WA Native Title Determination to Include Pastoral Leases

Following extensive negotiations, the Federal Court has officially recognised the West Australian Karajarri people's native title rights - over an area that includes pastoral leases.

Last week at Bidyadanga, 200km south of Broome, Justice Tony North handed consent determination over a 5,647 sq km area of pastoral leases and reserves in the Kimberley. The determination finalises the remainder of the Karajarri people's native title claim over approximately 30,400 sq km of land and waters, decided in February 2002.

The consent determination is the first the Federal Court has made in Western Australia over an area that includes non-indigenous pastoral leases since the High Court handed down its decision in Western Australia v Ward. While pastoral leases do not give exclusive possession to the pastoral leaseholder, the Court found in that case, the rights of pastoralists to carry on their business will prevail over any native title rights.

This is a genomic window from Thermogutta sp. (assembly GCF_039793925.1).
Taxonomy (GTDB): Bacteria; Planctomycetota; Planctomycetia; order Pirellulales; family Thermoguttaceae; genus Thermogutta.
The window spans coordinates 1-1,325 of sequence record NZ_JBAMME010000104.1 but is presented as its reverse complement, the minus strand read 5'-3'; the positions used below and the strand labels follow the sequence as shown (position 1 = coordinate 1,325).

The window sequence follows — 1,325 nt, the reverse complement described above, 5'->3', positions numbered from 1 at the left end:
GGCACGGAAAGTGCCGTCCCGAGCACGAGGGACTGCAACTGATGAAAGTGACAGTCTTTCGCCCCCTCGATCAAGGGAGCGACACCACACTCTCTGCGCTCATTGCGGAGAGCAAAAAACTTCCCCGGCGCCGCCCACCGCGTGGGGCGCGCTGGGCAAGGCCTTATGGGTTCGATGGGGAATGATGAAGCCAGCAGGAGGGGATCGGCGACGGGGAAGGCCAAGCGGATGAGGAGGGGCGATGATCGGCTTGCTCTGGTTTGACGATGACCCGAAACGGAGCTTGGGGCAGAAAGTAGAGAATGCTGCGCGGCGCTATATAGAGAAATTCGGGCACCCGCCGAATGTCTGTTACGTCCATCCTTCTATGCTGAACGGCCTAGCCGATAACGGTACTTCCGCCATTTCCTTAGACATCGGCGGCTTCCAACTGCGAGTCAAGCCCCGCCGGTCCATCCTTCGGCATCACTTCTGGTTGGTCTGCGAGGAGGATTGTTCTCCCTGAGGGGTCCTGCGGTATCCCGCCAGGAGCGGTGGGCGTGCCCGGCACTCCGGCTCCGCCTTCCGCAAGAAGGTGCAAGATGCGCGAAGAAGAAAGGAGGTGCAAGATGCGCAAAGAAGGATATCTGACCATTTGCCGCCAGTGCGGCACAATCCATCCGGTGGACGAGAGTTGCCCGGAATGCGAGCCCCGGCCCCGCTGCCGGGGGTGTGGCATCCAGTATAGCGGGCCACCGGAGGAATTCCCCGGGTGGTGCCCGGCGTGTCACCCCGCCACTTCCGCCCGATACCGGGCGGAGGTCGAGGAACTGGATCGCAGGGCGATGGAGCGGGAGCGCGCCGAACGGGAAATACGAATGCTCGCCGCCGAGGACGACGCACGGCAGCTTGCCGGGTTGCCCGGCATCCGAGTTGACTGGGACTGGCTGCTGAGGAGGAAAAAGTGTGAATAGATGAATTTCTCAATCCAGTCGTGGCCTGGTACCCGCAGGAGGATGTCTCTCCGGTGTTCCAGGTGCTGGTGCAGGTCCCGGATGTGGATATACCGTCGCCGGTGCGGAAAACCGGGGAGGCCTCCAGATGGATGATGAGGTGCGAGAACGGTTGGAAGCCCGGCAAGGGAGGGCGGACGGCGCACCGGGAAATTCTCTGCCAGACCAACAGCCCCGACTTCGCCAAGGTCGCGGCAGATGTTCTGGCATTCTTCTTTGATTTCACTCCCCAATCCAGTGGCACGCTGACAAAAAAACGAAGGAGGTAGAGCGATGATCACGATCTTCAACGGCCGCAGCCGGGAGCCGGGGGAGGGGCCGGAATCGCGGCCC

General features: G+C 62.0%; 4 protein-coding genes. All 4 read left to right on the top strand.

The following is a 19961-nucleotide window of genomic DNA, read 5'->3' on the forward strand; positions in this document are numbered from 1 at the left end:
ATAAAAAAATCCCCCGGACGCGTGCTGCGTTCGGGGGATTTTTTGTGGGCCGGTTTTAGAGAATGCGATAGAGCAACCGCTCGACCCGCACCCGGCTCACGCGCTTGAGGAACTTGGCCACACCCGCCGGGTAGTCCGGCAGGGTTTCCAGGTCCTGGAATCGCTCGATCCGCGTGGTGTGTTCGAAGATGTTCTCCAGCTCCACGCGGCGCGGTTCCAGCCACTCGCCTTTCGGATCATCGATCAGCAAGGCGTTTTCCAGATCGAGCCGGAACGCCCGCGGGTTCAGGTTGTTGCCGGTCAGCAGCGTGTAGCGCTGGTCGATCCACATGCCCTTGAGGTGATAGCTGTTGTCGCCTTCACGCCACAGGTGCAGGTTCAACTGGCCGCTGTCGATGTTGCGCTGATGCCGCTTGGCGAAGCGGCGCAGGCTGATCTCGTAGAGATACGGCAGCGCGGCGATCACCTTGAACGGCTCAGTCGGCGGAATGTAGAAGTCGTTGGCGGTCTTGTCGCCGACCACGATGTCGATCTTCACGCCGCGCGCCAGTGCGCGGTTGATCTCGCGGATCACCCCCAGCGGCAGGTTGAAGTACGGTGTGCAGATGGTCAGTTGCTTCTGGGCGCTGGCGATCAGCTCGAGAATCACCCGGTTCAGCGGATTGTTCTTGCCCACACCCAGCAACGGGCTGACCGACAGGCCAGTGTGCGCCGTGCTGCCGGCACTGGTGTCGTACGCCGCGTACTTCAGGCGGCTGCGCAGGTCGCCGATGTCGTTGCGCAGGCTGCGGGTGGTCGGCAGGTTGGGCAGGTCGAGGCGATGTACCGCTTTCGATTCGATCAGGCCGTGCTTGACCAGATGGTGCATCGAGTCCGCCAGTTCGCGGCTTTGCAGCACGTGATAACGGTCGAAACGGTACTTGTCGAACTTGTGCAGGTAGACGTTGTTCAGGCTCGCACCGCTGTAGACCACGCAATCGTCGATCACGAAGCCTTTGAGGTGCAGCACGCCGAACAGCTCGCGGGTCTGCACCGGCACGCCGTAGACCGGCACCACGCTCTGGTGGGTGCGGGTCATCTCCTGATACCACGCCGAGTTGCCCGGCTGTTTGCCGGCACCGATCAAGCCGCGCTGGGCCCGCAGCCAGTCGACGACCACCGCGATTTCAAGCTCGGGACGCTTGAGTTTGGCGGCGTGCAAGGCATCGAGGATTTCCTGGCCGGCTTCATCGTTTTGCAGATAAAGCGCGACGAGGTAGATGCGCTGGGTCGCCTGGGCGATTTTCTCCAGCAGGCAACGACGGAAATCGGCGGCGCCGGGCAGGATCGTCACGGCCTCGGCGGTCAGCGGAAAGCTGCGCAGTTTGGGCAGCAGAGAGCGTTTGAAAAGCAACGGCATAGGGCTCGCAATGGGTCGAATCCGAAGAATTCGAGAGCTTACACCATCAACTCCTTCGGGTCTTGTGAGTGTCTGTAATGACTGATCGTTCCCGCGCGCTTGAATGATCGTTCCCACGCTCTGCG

The Karajarri people received official recognition of non-exclusive rights to use and enjoy the land and waters in areas of pastoral lease, reserve and former reserve land. This covers such activities as entering and remaining on the land and waters, camping, hunting and taking natural resources.

National Native Title Tribunal Deputy President, Mr Fred Chaney, who mediated between the parties, congratulated them for choosing to work together to reach an agreement, but warned there were still many challenges ahead for the Karajarri people.

"The first step for native title claimant groups is to have their native title rights recognised, preferably through agreement. After this the agreement must be implemented and this is a challenge for native title holders across Australia.

Several more claims in the region are reaching completion.

14 September, 2004


We welcome your feedback

Hi there! We want to make this site as good as it can for you, the user. Please tell us what you would like to do differently and we will do our best to accommodate!

Protected by FormShield

We've updated our Privacy Statement, before you continue. please read our new Privacy Statement and familiarise yourself with the terms.